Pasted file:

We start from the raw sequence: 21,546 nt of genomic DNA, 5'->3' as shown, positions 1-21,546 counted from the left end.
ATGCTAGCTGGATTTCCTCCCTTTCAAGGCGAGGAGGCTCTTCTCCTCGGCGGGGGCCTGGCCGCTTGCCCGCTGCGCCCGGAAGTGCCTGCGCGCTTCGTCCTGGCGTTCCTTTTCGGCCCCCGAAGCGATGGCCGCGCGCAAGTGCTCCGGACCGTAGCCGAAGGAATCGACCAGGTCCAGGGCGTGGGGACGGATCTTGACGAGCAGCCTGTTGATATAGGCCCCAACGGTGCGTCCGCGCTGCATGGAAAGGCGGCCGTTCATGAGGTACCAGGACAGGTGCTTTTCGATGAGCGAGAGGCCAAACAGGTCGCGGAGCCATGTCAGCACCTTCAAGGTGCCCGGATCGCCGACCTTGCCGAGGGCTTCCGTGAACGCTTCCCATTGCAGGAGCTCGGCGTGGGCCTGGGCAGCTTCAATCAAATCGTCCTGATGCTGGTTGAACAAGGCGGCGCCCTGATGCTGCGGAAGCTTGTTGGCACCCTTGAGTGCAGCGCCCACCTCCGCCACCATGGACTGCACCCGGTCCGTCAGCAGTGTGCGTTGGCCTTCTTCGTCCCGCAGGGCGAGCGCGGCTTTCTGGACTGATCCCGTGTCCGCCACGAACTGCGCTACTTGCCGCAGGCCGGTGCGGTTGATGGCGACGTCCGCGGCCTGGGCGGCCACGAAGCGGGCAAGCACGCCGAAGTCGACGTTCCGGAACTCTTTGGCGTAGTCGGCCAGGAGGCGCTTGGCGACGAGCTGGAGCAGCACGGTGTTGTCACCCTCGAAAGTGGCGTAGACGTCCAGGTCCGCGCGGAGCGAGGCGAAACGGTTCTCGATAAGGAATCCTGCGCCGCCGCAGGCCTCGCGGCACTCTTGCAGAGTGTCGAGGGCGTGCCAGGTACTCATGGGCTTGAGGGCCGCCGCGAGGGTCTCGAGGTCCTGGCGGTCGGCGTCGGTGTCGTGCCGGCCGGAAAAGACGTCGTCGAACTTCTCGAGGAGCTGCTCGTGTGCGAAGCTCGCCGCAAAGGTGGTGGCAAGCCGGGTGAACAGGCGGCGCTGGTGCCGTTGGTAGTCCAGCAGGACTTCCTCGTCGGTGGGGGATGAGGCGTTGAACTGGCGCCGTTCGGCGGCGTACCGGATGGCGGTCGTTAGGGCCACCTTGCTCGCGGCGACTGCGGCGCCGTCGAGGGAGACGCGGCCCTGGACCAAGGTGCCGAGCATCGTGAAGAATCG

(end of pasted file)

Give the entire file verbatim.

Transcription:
We start from the raw sequence: 21,546 nt of genomic DNA, 5'->3' as shown, positions 1-21,546 counted from the left end.
ATGCTAGCTGGATTTCCTCCCTTTCAAGGCGAGGAGGCTCTTCTCCTCGGCGGGGGCCTGGCCGCTTGCCCGCTGCGCCCGGAAGTGCCTGCGCGCTTCGTCCTGGCGTTCCTTTTCGGCCCCCGAAGCGATGGCCGCGCGCAAGTGCTCCGGACCGTAGCCGAAGGAATCGACCAGGTCCAGGGCGTGGGGACGGATCTTGACGAGCAGCCTGTTGATATAGGCCCCAACGGTGCGTCCGCGCTGCATGGAAAGGCGGCCGTTCATGAGGTACCAGGACAGGTGCTTTTCGATGAGCGAGAGGCCAAACAGGTCGCGGAGCCATGTCAGCACCTTCAAGGTGCCCGGATCGCCGACCTTGCCGAGGGCTTCCGTGAACGCTTCCCATTGCAGGAGCTCGGCGTGGGCCTGGGCAGCTTCAATCAAATCGTCCTGATGCTGGTTGAACAAGGCGGCGCCCTGATGCTGCGGAAGCTTGTTGGCACCCTTGAGTGCAGCGCCCACCTCCGCCACCATGGACTGCACCCGGTCCGTCAGCAGTGTGCGTTGGCCTTCTTCGTCCCGCAGGGCGAGCGCGGCTTTCTGGACTGATCCCGTGTCCGCCACGAACTGCGCTACTTGCCGCAGGCCGGTGCGGTTGATGGCGACGTCCGCGGCCTGGGCGGCCACGAAGCGGGCAAGCACGCCGAAGTCGACGTTCCGGAACTCTTTGGCGTAGTCGGCCAGGAGGCGCTTGGCGACGAGCTGGAGCAGCACGGTGTTGTCACCCTCGAAAGTGGCGTAGACGTCCAGGTCCGCGCGGAGCGAGGCGAAACGGTTCTCGATAAGGAATCCTGCGCCGCCGCAGGCCTCGCGGCACTCTTGCAGAGTGTCGAGGGCGTGCCAGGTACTCATGGGCTTGAGGGCCGCCGCGAGGGTCTCGAGGTCCTGGCGGTCGGCGTCGGTGTCGTGCCGGCCGGAAAAGACGTCGTCGAACTTCTCGAGGAGCTGCTCGTGTGCGAAGCTCGCCGCAAAGGTGGTGGCAAGCCGGGTGAACAGGCGGCGCTGGTGCCGTTGGTAGTCCAGCAGGACTTCCTCGTCGGTGGGGGATGAGGCGTTGAACTGGCGCCGTTCGGCGGCGTACCGGATGGCGGTCGTTAGGGCCACCTTGCTCGCGGCGACTGCGGCGCCGTCGAGGGAGACGCGGCCCTGGACCAAGGTGCCGAGCATCGTGAAGAATCG